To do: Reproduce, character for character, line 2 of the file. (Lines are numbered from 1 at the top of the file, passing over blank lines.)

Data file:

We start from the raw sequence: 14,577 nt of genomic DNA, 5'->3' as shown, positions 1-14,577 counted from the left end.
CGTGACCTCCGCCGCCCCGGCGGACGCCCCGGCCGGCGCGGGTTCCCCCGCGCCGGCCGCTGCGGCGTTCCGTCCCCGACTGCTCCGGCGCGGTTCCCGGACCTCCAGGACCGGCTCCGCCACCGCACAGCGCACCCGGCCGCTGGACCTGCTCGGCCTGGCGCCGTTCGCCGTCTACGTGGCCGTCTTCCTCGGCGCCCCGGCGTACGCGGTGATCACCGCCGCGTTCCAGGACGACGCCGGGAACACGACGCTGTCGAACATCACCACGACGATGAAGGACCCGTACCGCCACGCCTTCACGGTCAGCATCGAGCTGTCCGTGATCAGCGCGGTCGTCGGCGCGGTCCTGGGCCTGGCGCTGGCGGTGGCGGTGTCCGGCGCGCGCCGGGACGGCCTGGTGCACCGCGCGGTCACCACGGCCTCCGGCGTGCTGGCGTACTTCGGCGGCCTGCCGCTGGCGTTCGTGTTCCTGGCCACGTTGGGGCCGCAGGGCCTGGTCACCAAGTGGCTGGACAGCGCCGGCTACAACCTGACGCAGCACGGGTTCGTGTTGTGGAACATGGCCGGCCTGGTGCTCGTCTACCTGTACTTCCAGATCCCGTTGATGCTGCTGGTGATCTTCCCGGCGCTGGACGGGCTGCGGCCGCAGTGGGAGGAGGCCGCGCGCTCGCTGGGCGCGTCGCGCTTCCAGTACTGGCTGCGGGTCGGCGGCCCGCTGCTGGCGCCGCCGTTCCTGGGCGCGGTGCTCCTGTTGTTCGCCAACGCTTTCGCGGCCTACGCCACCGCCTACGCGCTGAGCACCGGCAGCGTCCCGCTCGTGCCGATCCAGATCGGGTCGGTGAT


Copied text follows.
CGTGACCTCCGCCGCCCCGGCGGACGCCCCGGCCGGCGCGGGTTCCCCCGCGCCGGCCGCTGCGGCGTTCCGTCCCCGACTGCTCCGGCGCGGTTCCCGGACCTCCAGGACCGGCTCCGCCACCGCACAGCGCACCCGGCCGCTGGACCTGCTCGGCCTGGCGCCGTTCGCCGTCTACGTGGCCGTCTTCCTCGGCGCCCCGGCGTACGCGGTGATCACCGCCGCGTTCCAGGACGACGCCGGGAACACGACGCTGTCGAACATCACCACGACGATGAAGGACCCGTACCGCCACGCCTTCACGGTCAGCATCGAGCTGTCCGTGATCAGCGCGGTCGTCGGCGCGGTCCTGGGCCTGGCGCTGGCGGTGGCGGTGTCCGGCGCGCGCCGGGACGGCCTGGTGCACCGCGCGGTCACCACGGCCTCCGGCGTGCTGGCGTACTTCGGCGGCCTGCCGCTGGCGTTCGTGTTCCTGGCCACGTTGGGGCCGCAGGGCCTGGTCACCAAGTGGCTGGACAGCGCCGGCTACAACCTGACGCAGCACGGGTTCGTGTTGTGGAACATGGCCGGCCTGGTGCTCGTCTACCTGTACTTCCAGATCCCGTTGATGCTGCTGGTGATCTTCCCGGCGCTGGACGGGCTGCGGCCGCAGTGGGAGGAGGCCGCGCGCTCGCTGGGCGCGTCGCGCTTCCAGTACTGGCTGCGGGTCGGCGGCCCGCTGCTGGCGCCGCCGTTCCTGGGCGCGGTGCTCCTGTTGTTCGCCAACGCTTTCGCGGCCTACGCCACCGCCTACGCGCTGAGCACCGGCAGCGTCCCGCTCGTGCCGATCCAGATCGGGTCGGTGAT